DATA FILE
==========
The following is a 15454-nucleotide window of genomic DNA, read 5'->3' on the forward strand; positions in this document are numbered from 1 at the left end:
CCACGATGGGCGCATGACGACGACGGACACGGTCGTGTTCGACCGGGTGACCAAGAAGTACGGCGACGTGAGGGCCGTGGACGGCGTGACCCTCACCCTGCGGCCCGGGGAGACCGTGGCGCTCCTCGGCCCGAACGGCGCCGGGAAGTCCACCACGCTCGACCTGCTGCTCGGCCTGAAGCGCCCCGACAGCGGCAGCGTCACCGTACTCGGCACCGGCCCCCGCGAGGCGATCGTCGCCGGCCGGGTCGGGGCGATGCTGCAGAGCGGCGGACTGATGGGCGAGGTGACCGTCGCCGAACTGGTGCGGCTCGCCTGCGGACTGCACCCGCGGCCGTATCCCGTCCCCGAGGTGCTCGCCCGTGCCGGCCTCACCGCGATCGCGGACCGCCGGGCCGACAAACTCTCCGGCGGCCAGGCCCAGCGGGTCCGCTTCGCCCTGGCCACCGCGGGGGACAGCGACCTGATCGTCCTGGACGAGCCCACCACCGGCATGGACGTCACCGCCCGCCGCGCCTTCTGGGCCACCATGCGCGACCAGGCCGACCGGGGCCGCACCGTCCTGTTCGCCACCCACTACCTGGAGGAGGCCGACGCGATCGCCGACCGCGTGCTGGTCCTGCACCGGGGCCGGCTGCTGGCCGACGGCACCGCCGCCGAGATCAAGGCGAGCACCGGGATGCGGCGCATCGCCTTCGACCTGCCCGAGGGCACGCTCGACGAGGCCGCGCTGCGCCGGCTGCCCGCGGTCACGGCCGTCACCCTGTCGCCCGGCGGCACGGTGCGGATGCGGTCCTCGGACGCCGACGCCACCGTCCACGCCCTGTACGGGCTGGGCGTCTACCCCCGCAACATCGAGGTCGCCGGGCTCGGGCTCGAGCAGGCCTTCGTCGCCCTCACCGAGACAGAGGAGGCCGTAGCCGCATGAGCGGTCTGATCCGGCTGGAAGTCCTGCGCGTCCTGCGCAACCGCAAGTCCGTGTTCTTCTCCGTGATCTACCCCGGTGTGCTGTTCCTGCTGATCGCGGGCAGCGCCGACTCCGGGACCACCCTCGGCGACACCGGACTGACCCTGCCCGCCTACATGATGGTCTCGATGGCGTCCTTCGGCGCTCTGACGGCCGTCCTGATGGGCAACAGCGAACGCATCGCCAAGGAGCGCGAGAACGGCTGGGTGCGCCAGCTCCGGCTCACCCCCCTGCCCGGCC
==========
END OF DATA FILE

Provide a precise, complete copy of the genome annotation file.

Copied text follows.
The following is a 15454-nucleotide window of genomic DNA, read 5'->3' on the forward strand; positions in this document are numbered from 1 at the left end:
CCACGATGGGCGCATGACGACGACGGACACGGTCGTGTTCGACCGGGTGACCAAGAAGTACGGCGACGTGAGGGCCGTGGACGGCGTGACCCTCACCCTGCGGCCCGGGGAGACCGTGGCGCTCCTCGGCCCGAACGGCGCCGGGAAGTCCACCACGCTCGACCTGCTGCTCGGCCTGAAGCGCCCCGACAGCGGCAGCGTCACCGTACTCGGCACCGGCCCCCGCGAGGCGATCGTCGCCGGCCGGGTCGGGGCGATGCTGCAGAGCGGCGGACTGATGGGCGAGGTGACCGTCGCCGAACTGGTGCGGCTCGCCTGCGGACTGCACCCGCGGCCGTATCCCGTCCCCGAGGTGCTCGCCCGTGCCGGCCTCACCGCGATCGCGGACCGCCGGGCCGACAAACTCTCCGGCGGCCAGGCCCAGCGGGTCCGCTTCGCCCTGGCCACCGCGGGGGACAGCGACCTGATCGTCCTGGACGAGCCCACCACCGGCATGGACGTCACCGCCCGCCGCGCCTTCTGGGCCACCATGCGCGACCAGGCCGACCGGGGCCGCACCGTCCTGTTCGCCACCCACTACCTGGAGGAGGCCGACGCGATCGCCGACCGCGTGCTGGTCCTGCACCGGGGCCGGCTGCTGGCCGACGGCACCGCCGCCGAGATCAAGGCGAGCACCGGGATGCGGCGCATCGCCTTCGACCTGCCCGAGGGCACGCTCGACGAGGCCGCGCTGCGCCGGCTGCCCGCGGTCACGGCCGTCACCCTGTCGCCCGGCGGCACGGTGCGGATGCGGTCCTCGGACGCCGACGCCACCGTCCACGCCCTGTACGGGCTGGGCGTCTACCCCCGCAACATCGAGGTCGCCGGGCTCGGGCTCGAGCAGGCCTTCGTCGCCCTCACCGAGACAGAGGAGGCCGTAGCCGCATGAGCGGTCTGATCCGGCTGGAAGTCCTGCGCGTCCTGCGCAACCGCAAGTCCGTGTTCTTCTCCGTGATCTACCCCGGTGTGCTGTTCCTGCTGATCGCGGGCAGCGCCGACTCCGGGACCACCCTCGGCGACACCGGACTGACCCTGCCCGCCTACATGATGGTCTCGATGGCGTCCTTCGGCGCTCTGACGGCCGTCCTGATGGGCAACAGCGAACGCATCGCCAAGGAGCGCGAGAACGGCTGGGTGCGCCAGCTCCGGCTCACCCCCCTGCCCGGCC